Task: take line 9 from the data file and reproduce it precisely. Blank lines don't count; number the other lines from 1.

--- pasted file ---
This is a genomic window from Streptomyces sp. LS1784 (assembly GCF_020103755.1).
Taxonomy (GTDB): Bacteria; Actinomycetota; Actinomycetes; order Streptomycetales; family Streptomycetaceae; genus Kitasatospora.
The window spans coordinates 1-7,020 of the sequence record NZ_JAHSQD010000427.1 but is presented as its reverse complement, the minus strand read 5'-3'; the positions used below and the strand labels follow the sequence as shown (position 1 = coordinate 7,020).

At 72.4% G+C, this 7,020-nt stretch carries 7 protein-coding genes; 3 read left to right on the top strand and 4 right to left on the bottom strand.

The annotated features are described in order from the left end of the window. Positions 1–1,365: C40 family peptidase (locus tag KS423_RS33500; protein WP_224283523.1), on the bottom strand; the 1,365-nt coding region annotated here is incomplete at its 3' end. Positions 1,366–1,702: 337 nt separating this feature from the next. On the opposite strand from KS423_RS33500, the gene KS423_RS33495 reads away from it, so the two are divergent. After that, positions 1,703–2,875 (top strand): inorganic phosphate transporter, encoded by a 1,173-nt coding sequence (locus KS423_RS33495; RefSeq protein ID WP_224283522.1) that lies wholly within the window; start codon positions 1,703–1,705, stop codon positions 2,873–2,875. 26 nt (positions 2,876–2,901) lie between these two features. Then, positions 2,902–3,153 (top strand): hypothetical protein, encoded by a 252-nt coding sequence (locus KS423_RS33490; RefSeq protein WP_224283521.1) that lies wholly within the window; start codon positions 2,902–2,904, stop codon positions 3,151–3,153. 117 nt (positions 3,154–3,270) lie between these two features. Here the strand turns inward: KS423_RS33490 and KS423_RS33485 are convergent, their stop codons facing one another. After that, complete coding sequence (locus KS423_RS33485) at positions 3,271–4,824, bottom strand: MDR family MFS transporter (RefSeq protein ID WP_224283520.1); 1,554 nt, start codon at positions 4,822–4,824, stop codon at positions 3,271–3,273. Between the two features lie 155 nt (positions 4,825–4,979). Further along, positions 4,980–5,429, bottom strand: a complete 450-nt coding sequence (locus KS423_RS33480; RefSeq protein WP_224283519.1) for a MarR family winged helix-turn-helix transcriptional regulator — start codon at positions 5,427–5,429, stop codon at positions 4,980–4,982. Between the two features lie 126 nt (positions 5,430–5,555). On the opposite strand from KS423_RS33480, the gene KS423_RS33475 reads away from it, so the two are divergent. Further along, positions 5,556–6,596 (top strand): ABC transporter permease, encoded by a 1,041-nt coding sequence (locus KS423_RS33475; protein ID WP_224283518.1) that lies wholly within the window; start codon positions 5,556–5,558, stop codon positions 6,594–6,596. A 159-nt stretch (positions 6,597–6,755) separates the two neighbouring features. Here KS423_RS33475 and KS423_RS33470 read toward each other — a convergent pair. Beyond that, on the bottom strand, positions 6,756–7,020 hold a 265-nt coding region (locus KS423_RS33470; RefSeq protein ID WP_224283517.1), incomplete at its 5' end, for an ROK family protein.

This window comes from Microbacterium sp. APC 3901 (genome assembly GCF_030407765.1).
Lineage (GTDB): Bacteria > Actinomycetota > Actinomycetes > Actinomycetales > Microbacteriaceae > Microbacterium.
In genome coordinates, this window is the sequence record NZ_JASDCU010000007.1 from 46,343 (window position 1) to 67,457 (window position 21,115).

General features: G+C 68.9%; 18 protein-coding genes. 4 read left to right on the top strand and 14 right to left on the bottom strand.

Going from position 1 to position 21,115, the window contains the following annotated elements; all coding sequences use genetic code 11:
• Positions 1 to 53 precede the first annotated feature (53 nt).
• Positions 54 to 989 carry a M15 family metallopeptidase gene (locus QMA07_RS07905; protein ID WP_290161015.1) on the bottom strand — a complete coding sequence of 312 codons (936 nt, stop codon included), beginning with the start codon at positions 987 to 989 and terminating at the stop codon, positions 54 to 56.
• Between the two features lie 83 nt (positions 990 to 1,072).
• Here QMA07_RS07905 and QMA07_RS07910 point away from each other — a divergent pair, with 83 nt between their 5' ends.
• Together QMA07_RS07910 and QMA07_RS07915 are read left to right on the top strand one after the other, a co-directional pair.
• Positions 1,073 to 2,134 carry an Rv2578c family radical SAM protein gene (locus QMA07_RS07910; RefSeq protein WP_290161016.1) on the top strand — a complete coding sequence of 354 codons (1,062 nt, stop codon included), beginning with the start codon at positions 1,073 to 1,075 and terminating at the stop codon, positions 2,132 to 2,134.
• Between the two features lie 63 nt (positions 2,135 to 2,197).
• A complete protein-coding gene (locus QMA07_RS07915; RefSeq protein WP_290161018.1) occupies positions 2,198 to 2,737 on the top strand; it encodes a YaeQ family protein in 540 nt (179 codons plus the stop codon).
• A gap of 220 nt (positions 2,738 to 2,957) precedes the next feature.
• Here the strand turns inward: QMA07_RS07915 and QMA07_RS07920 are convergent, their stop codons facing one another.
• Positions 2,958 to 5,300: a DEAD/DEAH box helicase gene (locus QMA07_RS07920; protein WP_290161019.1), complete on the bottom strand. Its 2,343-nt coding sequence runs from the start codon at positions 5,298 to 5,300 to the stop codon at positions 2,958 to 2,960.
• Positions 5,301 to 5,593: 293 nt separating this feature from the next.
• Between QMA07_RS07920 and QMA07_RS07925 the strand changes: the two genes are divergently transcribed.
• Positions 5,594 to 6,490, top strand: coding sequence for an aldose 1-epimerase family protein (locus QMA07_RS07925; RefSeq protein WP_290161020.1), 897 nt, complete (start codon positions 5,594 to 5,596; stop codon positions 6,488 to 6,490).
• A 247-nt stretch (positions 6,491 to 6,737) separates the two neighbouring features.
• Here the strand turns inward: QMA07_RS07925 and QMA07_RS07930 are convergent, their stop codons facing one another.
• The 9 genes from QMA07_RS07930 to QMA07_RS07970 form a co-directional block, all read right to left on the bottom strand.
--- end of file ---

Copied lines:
General features: G+C 68.9%; 18 protein-coding genes. 4 read left to right on the top strand and 14 right to left on the bottom strand.